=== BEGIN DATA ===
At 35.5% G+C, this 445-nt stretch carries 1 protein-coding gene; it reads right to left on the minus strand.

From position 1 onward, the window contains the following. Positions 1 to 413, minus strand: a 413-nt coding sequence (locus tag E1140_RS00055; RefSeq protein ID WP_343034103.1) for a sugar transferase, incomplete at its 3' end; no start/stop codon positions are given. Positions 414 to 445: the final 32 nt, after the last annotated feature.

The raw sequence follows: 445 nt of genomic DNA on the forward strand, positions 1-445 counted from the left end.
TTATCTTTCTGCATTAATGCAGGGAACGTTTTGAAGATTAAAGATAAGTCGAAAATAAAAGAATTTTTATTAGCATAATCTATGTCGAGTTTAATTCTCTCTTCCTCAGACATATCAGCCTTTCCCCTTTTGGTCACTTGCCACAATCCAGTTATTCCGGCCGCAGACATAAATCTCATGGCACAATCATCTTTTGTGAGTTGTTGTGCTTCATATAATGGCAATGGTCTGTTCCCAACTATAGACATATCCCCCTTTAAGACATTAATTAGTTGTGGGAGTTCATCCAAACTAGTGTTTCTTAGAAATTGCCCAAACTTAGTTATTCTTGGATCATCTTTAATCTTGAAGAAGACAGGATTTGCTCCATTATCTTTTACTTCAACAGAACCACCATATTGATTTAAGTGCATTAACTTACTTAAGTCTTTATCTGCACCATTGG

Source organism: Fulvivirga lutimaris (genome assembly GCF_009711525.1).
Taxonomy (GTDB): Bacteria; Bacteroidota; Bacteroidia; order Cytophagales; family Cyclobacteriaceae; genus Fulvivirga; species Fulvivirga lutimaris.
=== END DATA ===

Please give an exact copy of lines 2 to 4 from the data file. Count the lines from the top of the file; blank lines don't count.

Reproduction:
From position 1 onward, the window contains the following. Positions 1 to 413, minus strand: a 413-nt coding sequence (locus tag E1140_RS00055; RefSeq protein ID WP_343034103.1) for a sugar transferase, incomplete at its 3' end; no start/stop codon positions are given. Positions 414 to 445: the final 32 nt, after the last annotated feature.

The raw sequence follows: 445 nt of genomic DNA on the forward strand, positions 1-445 counted from the left end.
TTATCTTTCTGCATTAATGCAGGGAACGTTTTGAAGATTAAAGATAAGTCGAAAATAAAAGAATTTTTATTAGCATAATCTATGTCGAGTTTAATTCTCTCTTCCTCAGACATATCAGCCTTTCCCCTTTTGGTCACTTGCCACAATCCAGTTATTCCGGCCGCAGACATAAATCTCATGGCACAATCATCTTTTGTGAGTTGTTGTGCTTCATATAATGGCAATGGTCTGTTCCCAACTATAGACATATCCCCCTTTAAGACATTAATTAGTTGTGGGAGTTCATCCAAACTAGTGTTTCTTAGAAATTGCCCAAACTTAGTTATTCTTGGATCATCTTTAATCTTGAAGAAGACAGGATTTGCTCCATTATCTTTTACTTCAACAGAACCACCATATTGATTTAAGTGCATTAACTTACTTAAGTCTTTATCTGCACCATTGG